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Portable protein for the picky
October 26, 2011 2:51 PM   Subscribe

Inexpensive, low-carb, no-effort, portable protein supplement?

So, now that I'm pushing 40 and fighting diabetes, I'm starting to exercise for the first time in my life, despite my utter loathing for the very idea. And I've actually been good about it--my secret has been to go to the gym at the office at about 9 PM, when nobody's there to judge, jeer, or worst of all, jolly. But after three months of mixed cardio and weight training, all indicators point to my having lost zero fat and some 5 pounds of muscle.

I'm attempting to combat this by taking protein after each workout, but I can't find a protein supplement that meets my needs. Can you recommend something I can ingest after a workout that meets all of these requirements? No compromises on any of these items are acceptable.
  • 20g or more of protein
  • Low or no sugar
  • Under 8g net carbs
  • NO sugar alcohols seriously omg you do not want to be around me if I have ingested any sugar alcohols ew ew
  • Easily transportable
  • Does not require refrigeration (will live in a gym bag pocket)
  • Does not require any cooking, mixing with liquid, or other preparation
  • Costs less than $2 per serving
Some things that would also be nice, but are not required: low fat, low calorie, tastes ok.

I'm on the brink of buying 6 pounds of beef jerky online for $93.41 (woo bulk discount), which would satisfy all of the above requirements, but somehow I have a feeling that is a course of action that could, in only a few moments of self-indulgence, go horribly wrong. I need some alternate viewpoints.
posted by darksasami to Health & Fitness (43 answers total) 19 users marked this as a favorite
 
Can of tuna?
posted by quodlibet at 2:59 PM on October 26, 2011 [2 favorites]


Actually you can get tuna in packets now, which are lighter and easier to deal with than a can. Also (sort of) resealable if you don't finish it all in one go, unlike a can. At least you could put the opened packet into a ziplock. Salmon also comes this way.
posted by tractorfeed at 3:05 PM on October 26, 2011


Can of tuna?

Interesting idea, and one I hadn't considered. Pouch of tuna is even better, as it requires less draining and fewer tools. However, fear of mercury limits tuna consumption to something like twice a week, last I heard, plus the whole fish-ethics thing. So while that's not out the door, it's something I'd have to do in limited quantity. Thanks though!
posted by darksasami at 3:06 PM on October 26, 2011


How about nuts? They've got protein, calories, good kind of fat, and they're filling.
posted by mareli at 3:10 PM on October 26, 2011 [1 favorite]


How long will it live in a gym bag pocket? Can it be refrigerated before and just left out a couple of hours?
posted by quodlibet at 3:11 PM on October 26, 2011


How much time without refrigeration -- are you working a full shift and then going straight to the gym at 9pm, or is there a break in there? 'Cause I was going to suggest a couple of hard boiled eggs, which would be fine for several hours in your gym bag, but maybe not an entire day.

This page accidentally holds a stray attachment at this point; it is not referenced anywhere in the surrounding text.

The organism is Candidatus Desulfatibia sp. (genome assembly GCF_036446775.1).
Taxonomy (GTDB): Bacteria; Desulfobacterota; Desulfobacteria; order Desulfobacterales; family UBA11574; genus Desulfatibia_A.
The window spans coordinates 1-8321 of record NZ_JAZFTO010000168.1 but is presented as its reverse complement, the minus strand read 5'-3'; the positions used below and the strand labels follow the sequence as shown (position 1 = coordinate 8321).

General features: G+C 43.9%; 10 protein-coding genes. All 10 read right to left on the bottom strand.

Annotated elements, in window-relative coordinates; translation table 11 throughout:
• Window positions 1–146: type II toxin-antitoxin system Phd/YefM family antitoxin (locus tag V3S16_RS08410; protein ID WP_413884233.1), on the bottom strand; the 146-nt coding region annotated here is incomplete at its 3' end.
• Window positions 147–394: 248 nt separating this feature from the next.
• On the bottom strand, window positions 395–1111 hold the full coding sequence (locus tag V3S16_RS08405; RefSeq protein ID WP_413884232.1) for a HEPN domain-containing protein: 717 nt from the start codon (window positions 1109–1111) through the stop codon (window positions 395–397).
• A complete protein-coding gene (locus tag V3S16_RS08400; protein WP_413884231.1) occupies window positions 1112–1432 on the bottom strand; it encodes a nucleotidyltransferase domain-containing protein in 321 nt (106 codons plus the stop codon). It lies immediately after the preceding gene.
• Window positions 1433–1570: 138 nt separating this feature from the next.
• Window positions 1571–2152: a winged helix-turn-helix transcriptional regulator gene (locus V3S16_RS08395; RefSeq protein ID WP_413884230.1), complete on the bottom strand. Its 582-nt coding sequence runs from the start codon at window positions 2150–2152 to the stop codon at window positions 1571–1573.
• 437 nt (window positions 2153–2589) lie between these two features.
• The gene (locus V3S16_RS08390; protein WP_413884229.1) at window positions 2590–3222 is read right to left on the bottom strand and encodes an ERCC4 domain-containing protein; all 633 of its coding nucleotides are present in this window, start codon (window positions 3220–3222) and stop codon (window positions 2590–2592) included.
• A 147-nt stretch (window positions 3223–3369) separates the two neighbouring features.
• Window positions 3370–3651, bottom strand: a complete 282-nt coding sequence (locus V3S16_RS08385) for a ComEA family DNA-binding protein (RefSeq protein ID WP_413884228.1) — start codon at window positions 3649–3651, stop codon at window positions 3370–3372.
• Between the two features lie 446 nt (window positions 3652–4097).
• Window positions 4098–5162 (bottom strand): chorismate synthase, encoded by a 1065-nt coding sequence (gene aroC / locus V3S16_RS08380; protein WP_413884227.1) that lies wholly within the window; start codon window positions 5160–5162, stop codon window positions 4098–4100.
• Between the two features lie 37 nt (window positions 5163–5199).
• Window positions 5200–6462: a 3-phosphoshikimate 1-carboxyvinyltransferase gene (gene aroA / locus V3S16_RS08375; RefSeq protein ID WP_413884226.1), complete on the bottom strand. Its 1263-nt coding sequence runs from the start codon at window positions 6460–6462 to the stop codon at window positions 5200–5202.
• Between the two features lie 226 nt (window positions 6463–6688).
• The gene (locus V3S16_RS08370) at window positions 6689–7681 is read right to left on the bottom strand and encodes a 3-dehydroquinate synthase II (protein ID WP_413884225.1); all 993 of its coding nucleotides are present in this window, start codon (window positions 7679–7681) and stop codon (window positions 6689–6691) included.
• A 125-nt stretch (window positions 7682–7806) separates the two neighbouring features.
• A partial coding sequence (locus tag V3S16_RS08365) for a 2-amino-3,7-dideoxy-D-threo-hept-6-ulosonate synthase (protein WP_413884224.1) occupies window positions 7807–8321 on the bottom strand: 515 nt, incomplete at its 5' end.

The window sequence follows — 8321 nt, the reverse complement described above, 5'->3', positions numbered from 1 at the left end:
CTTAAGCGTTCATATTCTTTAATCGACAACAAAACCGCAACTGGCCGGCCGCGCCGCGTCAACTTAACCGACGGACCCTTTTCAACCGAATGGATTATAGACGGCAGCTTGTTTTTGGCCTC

posted by BlahLaLa at 3:12 PM on October 26, 2011 [3 favorites]


Nuts?

Also, you may be able to get a small insulated container that you can put a cold-pack into, which would let you expand to include small refrigeration-requiring items. Greek yogurt is something I see used for this purpose.
posted by LobsterMitten at 3:12 PM on October 26, 2011


How about nuts?

Unfortunately, I was surprised to learn that nuts have more carbs than protein.

How long will it live in a gym bag pocket?

Weeks at a time. In the trunk of a car. No fridges involved.
posted by darksasami at 3:13 PM on October 26, 2011


Is there any flexibility about the "weeks at a time" issue? How about an office fridge?
posted by BlahLaLa at 3:21 PM on October 26, 2011


What is wrong with good ol' whey protein?

I am a diabetic and I regularly lift. This protein supplement has 1g of carbs, .3g of fat and 25g of protein, and costs 86 cents per serving if you buy it in the smallest size from here.

Only criteria it doesn't meet is taste. It doesn't taste bad. It just doesn't taste like much. So just put a scoop in an empty bottle and throw that in your gym bag. When you are done working out fill it with water, drink it, and rinse it out in the sink. Or, if it needs to be in your trunk just fill the bottle in gym and put a scoop in from your trunk.

Nutritionally it is awesome. Economically it is unbeatable.
posted by munchingzombie at 3:24 PM on October 26, 2011 [4 favorites]


Hardly anything worth eating can last that long without refrigeration, in my opinion. Plus all that sodium and msg...however, the only other thing I can think of is that Pork Rinds come pretty close to your standards.
posted by quodlibet at 3:28 PM on October 26, 2011


Pure Protein Bars? I haven't tried them but they look like they would meet your criteria, and you can buy them in bulk online.
posted by jabes at 3:29 PM on October 26, 2011


Is there any flexibility about the "weeks at a time" issue?

Nope. If that had been an option, I wouldn't have had to turn to Ask for ideas.

What is wrong with good ol' whey protein?
  • Does not require any cooking, mixing with liquid, or other preparation